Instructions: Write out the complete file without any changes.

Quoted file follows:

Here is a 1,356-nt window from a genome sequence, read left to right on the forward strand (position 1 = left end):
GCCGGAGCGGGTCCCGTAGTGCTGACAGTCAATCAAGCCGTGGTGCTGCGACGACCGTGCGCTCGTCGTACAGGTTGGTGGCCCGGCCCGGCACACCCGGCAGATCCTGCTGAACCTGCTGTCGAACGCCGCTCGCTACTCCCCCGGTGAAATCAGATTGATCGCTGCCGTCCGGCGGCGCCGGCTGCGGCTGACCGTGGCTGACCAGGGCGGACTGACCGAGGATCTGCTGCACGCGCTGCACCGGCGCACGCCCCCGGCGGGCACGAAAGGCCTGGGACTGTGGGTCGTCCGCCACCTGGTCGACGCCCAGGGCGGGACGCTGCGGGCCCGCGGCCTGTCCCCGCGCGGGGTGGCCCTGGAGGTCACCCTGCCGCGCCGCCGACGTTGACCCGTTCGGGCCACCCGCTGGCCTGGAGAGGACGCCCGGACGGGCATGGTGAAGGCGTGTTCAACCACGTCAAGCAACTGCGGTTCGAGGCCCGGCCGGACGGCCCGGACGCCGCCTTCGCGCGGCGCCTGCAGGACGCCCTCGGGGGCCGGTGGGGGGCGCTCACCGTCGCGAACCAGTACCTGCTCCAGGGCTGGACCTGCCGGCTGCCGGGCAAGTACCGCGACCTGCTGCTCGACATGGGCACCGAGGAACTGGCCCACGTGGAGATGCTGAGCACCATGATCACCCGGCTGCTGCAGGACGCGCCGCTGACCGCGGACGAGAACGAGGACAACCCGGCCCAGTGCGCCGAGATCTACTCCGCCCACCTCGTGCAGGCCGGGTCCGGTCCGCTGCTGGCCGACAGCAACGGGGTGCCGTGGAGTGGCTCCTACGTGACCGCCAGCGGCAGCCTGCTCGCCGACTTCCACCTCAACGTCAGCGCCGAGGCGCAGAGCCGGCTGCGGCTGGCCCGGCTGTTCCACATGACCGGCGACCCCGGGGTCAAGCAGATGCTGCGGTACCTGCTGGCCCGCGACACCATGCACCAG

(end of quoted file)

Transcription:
Here is a 1,356-nt window from a genome sequence, read left to right on the forward strand (position 1 = left end):
GCCGGAGCGGGTCCCGTAGTGCTGACAGTCAATCAAGCCGTGGTGCTGCGACGACCGTGCGCTCGTCGTACAGGTTGGTGGCCCGGCCCGGCACACCCGGCAGATCCTGCTGAACCTGCTGTCGAACGCCGCTCGCTACTCCCCCGGTGAAATCAGATTGATCGCTGCCGTCCGGCGGCGCCGGCTGCGGCTGACCGTGGCTGACCAGGGCGGACTGACCGAGGATCTGCTGCACGCGCTGCACCGGCGCACGCCCCCGGCGGGCACGAAAGGCCTGGGACTGTGGGTCGTCCGCCACCTGGTCGACGCCCAGGGCGGGACGCTGCGGGCCCGCGGCCTGTCCCCGCGCGGGGTGGCCCTGGAGGTCACCCTGCCGCGCCGCCGACGTTGACCCGTTCGGGCCACCCGCTGGCCTGGAGAGGACGCCCGGACGGGCATGGTGAAGGCGTGTTCAACCACGTCAAGCAACTGCGGTTCGAGGCCCGGCCGGACGGCCCGGACGCCGCCTTCGCGCGGCGCCTGCAGGACGCCCTCGGGGGCCGGTGGGGGGCGCTCACCGTCGCGAACCAGTACCTGCTCCAGGGCTGGACCTGCCGGCTGCCGGGCAAGTACCGCGACCTGCTGCTCGACATGGGCACCGAGGAACTGGCCCACGTGGAGATGCTGAGCACCATGATCACCCGGCTGCTGCAGGACGCGCCGCTGACCGCGGACGAGAACGAGGACAACCCGGCCCAGTGCGCCGAGATCTACTCCGCCCACCTCGTGCAGGCCGGGTCCGGTCCGCTGCTGGCCGACAGCAACGGGGTGCCGTGGAGTGGCTCCTACGTGACCGCCAGCGGCAGCCTGCTCGCCGACTTCCACCTCAACGTCAGCGCCGAGGCGCAGAGCCGGCTGCGGCTGGCCCGGCTGTTCCACATGACCGGCGACCCCGGGGTCAAGCAGATGCTGCGGTACCTGCTGGCCCGCGACACCATGCACCAG